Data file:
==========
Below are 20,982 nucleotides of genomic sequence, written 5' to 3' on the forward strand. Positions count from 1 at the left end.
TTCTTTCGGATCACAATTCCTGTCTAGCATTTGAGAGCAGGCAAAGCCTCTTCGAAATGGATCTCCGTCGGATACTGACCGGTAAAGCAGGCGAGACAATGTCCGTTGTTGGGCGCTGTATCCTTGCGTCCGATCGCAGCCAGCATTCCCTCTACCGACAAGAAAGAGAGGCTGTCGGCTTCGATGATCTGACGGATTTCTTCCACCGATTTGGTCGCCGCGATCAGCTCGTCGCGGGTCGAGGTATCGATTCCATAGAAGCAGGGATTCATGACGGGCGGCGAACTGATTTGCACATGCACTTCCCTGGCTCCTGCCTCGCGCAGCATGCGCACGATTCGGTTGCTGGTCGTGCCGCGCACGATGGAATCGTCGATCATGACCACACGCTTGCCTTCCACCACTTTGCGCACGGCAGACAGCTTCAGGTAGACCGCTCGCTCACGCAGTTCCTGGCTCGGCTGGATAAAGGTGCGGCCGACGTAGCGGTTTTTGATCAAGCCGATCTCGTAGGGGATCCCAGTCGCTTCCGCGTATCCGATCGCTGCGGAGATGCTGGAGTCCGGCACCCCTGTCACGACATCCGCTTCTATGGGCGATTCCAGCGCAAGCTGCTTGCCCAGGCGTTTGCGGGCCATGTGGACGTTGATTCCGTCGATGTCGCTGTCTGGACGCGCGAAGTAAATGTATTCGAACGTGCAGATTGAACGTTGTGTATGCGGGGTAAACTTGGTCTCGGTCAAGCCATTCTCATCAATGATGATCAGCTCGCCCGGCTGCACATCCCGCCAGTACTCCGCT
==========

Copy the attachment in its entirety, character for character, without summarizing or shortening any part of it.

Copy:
Below are 20,982 nucleotides of genomic sequence, written 5' to 3' on the forward strand. Positions count from 1 at the left end.
TTCTTTCGGATCACAATTCCTGTCTAGCATTTGAGAGCAGGCAAAGCCTCTTCGAAATGGATCTCCGTCGGATACTGACCGGTAAAGCAGGCGAGACAATGTCCGTTGTTGGGCGCTGTATCCTTGCGTCCGATCGCAGCCAGCATTCCCTCTACCGACAAGAAAGAGAGGCTGTCGGCTTCGATGATCTGACGGATTTCTTCCACCGATTTGGTCGCCGCGATCAGCTCGTCGCGGGTCGAGGTATCGATTCCATAGAAGCAGGGATTCATGACGGGCGGCGAACTGATTTGCACATGCACTTCCCTGGCTCCTGCCTCGCGCAGCATGCGCACGATTCGGTTGCTGGTCGTGCCGCGCACGATGGAATCGTCGATCATGACCACACGCTTGCCTTCCACCACTTTGCGCACGGCAGACAGCTTCAGGTAGACCGCTCGCTCACGCAGTTCCTGGCTCGGCTGGATAAAGGTGCGGCCGACGTAGCGGTTTTTGATCAAGCCGATCTCGTAGGGGATCCCAGTCGCTTCCGCGTATCCGATCGCTGCGGAGATGCTGGAGTCCGGCACCCCTGTCACGACATCCGCTTCTATGGGCGATTCCAGCGCAAGCTGCTTGCCCAGGCGTTTGCGGGCCATGTGGACGTTGATTCCGTCGATGTCGCTGTCTGGACGCGCGAAGTAAATGTATTCGAACGTGCAGATTGAACGTTGTGTATGCGGGGTAAACTTGGTCTCGGTCAAGCCATTCTCATCAATGATGATCAGCTCGCCCGGCTGCACATCCCGCCAGTACTCCGCT